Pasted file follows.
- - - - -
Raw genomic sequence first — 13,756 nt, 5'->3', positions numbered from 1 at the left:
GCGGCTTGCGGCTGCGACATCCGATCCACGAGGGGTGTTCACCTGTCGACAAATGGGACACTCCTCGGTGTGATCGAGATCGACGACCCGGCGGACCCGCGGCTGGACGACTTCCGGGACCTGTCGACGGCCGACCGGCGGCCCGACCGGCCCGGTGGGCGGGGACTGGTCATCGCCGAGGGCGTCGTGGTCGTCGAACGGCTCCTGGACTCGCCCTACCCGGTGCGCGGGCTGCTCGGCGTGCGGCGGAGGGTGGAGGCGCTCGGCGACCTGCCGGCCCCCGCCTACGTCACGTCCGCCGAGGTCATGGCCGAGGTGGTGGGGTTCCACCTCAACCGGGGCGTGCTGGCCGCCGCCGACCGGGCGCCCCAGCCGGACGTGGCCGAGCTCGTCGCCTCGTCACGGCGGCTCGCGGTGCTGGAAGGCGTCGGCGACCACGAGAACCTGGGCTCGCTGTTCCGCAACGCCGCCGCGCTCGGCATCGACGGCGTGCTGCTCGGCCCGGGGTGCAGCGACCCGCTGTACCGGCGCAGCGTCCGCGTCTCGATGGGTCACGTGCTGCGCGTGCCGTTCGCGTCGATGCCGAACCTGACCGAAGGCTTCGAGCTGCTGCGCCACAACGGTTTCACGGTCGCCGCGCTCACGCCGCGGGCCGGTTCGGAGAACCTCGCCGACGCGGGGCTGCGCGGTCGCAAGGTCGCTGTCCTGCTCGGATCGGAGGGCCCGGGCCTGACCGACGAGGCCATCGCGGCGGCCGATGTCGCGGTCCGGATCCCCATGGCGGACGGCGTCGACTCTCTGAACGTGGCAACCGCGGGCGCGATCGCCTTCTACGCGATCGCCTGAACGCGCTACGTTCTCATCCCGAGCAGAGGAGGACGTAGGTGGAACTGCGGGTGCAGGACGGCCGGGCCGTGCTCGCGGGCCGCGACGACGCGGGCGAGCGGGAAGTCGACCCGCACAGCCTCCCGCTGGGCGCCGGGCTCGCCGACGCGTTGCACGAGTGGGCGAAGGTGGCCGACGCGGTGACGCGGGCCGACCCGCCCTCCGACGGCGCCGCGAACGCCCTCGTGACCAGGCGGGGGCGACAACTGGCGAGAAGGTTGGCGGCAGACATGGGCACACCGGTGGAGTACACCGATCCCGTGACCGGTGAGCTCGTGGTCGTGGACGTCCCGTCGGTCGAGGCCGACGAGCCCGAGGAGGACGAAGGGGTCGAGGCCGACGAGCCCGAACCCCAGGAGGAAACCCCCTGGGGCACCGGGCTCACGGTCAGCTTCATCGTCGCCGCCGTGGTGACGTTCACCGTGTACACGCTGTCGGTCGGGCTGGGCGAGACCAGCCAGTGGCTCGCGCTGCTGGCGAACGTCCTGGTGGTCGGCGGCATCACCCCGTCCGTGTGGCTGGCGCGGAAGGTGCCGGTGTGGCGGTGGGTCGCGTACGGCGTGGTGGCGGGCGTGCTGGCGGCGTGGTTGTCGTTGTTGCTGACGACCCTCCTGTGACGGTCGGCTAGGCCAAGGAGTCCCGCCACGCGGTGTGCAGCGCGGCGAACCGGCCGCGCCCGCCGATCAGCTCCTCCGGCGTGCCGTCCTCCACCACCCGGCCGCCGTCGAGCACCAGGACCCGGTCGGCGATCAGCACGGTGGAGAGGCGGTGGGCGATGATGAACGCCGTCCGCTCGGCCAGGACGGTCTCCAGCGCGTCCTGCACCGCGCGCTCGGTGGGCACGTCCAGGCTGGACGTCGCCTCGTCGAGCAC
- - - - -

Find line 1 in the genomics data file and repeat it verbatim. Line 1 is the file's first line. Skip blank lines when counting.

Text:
Raw genomic sequence first — 13,756 nt, 5'->3', positions numbered from 1 at the left: